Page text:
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Harrisburg city residents meet at PA Careerlink to discuss current affairs at Harrisburg School District including the call for receivership from several elected officials, April 29, 2019. (Vicki Vellios Briner/PennLive)

(Harrisburg) — The big question of what happens next if the state Department of Education tells Harrisburg School District that time’s up, we’re taking over, remains to be answered.

The Pennsylvania primary is three weeks away, and a state-hired auditor is crunching the district’s financial numbers, so no one knows what’s in the audit, attorney Tom Scott told around 40 residents Monday evening at PA CareerLink on North Cameron Street. Scott, a Harrisburg attorney who has advised the Harrisburg Education Association, called it an unprecedented situation.

The state could announce receivership in a few days or in a few weeks, Scott said. Among those who support receivership are Mayor Eric Papenfuse, state Rep. Patty Kim (D-Harrisburg) and state Sen. John DiSanto (R-Dauphin County).

Receivership means the district’s leaders and administrators lose their authority to govern the public entity and the state appoints who it wants to lead in its day-to-day dealings.

“If the audit would happen to show gross financial impropriety, that would move the timetable up,” Scott said.

Not only does it appear that the district is being scrutinized for its failure to achieve financial goals since having been placed by the state in a financial recovery status, but it’s also undergoing an academic audit, attorney Carolyn Funkhouser said. Both issues could influence the state’s decision to take over Harrisburg’s school system, she explained.

Also, if the school board doesn’t approve or implement the state recovery plan proposed by the district’s state-appointed Chief Recovery Officer, then the state secretary of education may petition the court to appoint a receiver, Scott said. Often, the current chief recovery officer becomes the receiver, which in Harrisburg’s case is Janet Samuels.

The receiver has a lot of power, Scott said.

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Harrisburg city residents meet at PA Careerlink to discuss current affairs at Harrisburg School District including the call for receivership from several elected officials, April 29, 2019. Attorney Tom Scott answers question during the meeting. (Vicki Vellios Briner/PennLive)

But those who attended the informational session, which was held by an activist grassroots watchdog group of parents, teachers, and residents called Concerned About the Children of Harrisburg, said they plan on flipping the board in three weeks. A revamped board could help improve the district, CATCH members said.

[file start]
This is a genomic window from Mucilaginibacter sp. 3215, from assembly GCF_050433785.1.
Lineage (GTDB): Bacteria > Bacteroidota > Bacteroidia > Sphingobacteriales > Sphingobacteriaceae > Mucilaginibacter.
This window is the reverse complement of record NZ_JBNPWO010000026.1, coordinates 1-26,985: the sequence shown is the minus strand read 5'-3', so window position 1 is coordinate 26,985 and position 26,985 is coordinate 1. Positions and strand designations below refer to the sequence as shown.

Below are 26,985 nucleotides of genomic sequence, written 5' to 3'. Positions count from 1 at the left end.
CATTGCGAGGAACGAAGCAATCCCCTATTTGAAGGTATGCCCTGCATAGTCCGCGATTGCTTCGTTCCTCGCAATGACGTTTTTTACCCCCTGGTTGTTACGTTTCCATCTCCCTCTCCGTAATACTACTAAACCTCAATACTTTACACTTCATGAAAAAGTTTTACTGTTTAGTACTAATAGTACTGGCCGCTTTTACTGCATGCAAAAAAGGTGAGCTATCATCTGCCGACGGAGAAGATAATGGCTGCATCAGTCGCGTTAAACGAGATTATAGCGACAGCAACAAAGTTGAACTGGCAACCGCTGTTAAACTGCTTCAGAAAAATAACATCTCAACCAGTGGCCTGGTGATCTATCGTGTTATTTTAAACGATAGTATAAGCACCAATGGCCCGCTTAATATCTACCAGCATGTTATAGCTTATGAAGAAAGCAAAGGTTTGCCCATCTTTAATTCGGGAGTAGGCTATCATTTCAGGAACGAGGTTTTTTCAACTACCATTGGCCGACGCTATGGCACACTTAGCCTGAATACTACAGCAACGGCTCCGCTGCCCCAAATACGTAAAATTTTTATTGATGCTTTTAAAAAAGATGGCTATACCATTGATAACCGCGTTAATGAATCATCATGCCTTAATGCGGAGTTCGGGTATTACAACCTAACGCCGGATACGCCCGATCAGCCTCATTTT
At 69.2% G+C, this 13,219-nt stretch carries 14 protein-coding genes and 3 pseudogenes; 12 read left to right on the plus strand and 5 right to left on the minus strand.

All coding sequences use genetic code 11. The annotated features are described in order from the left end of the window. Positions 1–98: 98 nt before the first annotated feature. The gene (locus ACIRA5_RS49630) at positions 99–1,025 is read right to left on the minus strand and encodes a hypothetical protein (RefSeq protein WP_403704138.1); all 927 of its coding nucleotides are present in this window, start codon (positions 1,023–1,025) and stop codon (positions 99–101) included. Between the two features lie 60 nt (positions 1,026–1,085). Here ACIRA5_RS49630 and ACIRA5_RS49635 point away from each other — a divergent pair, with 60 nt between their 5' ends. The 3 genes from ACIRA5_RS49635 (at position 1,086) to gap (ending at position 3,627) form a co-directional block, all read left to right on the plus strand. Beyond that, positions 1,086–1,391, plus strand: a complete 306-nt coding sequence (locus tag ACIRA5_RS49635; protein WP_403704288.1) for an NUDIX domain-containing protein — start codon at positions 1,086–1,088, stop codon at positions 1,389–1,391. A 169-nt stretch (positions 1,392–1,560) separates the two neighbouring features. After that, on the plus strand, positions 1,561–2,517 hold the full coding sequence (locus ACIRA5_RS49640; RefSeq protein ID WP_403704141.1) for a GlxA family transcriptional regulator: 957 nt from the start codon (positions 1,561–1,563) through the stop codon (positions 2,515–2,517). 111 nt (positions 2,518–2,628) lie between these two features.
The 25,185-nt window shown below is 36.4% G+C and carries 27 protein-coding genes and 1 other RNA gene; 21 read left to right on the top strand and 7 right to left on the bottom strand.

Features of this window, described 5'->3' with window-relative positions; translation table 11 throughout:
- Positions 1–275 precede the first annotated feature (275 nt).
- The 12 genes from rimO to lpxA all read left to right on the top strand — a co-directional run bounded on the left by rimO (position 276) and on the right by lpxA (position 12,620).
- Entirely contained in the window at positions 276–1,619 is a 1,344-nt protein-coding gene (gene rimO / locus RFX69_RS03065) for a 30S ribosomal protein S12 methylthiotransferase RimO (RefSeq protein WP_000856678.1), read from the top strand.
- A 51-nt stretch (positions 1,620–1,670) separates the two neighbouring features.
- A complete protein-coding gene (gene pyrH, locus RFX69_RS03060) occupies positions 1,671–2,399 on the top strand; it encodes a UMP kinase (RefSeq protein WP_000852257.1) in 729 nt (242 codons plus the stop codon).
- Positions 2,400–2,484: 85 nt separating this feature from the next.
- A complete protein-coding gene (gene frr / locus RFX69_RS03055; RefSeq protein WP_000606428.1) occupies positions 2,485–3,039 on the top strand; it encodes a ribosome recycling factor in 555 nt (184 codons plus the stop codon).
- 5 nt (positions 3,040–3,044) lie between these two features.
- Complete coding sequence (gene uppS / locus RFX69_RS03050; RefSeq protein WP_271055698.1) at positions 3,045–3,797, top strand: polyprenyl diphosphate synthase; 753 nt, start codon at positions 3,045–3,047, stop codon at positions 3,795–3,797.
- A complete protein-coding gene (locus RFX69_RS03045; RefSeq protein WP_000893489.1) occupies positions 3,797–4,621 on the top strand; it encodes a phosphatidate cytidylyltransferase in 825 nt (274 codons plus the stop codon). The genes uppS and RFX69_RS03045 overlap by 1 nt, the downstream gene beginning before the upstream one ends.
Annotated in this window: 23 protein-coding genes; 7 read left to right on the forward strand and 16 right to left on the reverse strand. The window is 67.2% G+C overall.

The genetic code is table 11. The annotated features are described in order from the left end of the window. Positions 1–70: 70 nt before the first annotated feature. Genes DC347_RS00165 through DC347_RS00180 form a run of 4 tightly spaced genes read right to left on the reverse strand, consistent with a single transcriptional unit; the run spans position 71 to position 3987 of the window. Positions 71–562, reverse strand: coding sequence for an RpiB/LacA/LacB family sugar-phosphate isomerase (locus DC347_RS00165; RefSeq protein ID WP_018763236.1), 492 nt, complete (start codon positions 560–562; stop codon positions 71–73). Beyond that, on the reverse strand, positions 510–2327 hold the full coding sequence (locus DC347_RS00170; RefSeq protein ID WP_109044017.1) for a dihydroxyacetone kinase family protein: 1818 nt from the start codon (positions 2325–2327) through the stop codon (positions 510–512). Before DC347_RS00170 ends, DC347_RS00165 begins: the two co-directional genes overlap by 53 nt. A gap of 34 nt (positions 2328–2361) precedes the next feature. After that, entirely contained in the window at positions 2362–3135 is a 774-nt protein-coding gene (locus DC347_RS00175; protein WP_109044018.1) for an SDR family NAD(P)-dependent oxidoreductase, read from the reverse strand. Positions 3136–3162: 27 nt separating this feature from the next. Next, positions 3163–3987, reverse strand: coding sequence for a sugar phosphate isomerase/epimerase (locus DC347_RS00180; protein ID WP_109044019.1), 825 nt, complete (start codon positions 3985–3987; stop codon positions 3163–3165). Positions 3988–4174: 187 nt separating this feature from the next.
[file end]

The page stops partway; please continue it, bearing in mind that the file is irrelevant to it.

What’s tricky is that there’s a school board election May 21 in which 12 candidates are running. All of them are Democrats, so theoretically the victors of the primary race will be sworn in later this year. There are five seats on the primary ballot. Of the candidates running, four are incumbents: Vice President Lola Lawson, Patricia Whitehead-Myers, Ellis Roy and Lionel Gonzalez. The fifth seat is held by Joe Brown, who was appointed to serve following the death of former school board director Melvin Wilson Jr.

A large part of the evening’s discussion centered on five school board directors who are historically known to vote in favor of Superintendent Sybil Knight-Burney’s agenda. None of the five – President Danielle Robinson, Lawson, Whitehead-Myers, Roy and Gonzalez – were at the meeting.

If the makeup of the school board flips in May, with five new school board members elected to serve, then there’s still some hope that school board members can do what’s right for Harrisburg’s students, school board member Carrie Fowler said.

“Even if we flip the board, if there are disastrous decisions made with contracts [under the current board], we can petition the court to have them overturned because it’s not in the best interest of the board to oversee the contracts that they voted in,” Fowler said.

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Harrisburg city residents meet at PA Careerlink to discuss current affairs at Harrisburg School District including the call for receivership from several elected officials, April 29, 2019. Ana White asks a question during the meeting. (Vicki Vellios Briner/PennLive)

That means any decision the existing board makes between now and when a possible new school board would be sworn in can be challenged in court, Fowler explained.

Grassroots efforts is at the heart of what needs to be done, resident Ana White said. She, along with several others, agreed that placing blame on the five school board members is only part of it; the community also needs to take responsibility for the district’s current situation.

Many familiar faces ― from current school board members to candidates running for a seat on the board, as well as city council representation ― were in the audience Monday.

Some new faces also showed up. Stephanie Bradley said she’s been learning both sides of the Harrisburg receivership debate and wants to be educated when she casts her primary votes. And, all the news she’s been hearing about Harrisburg School District has drawn her into wanting to learn more. “I believe all children deserve a high-quality education,” Bradley said. “And, it’s clear Harrisburg students are not getting what they deserve.”

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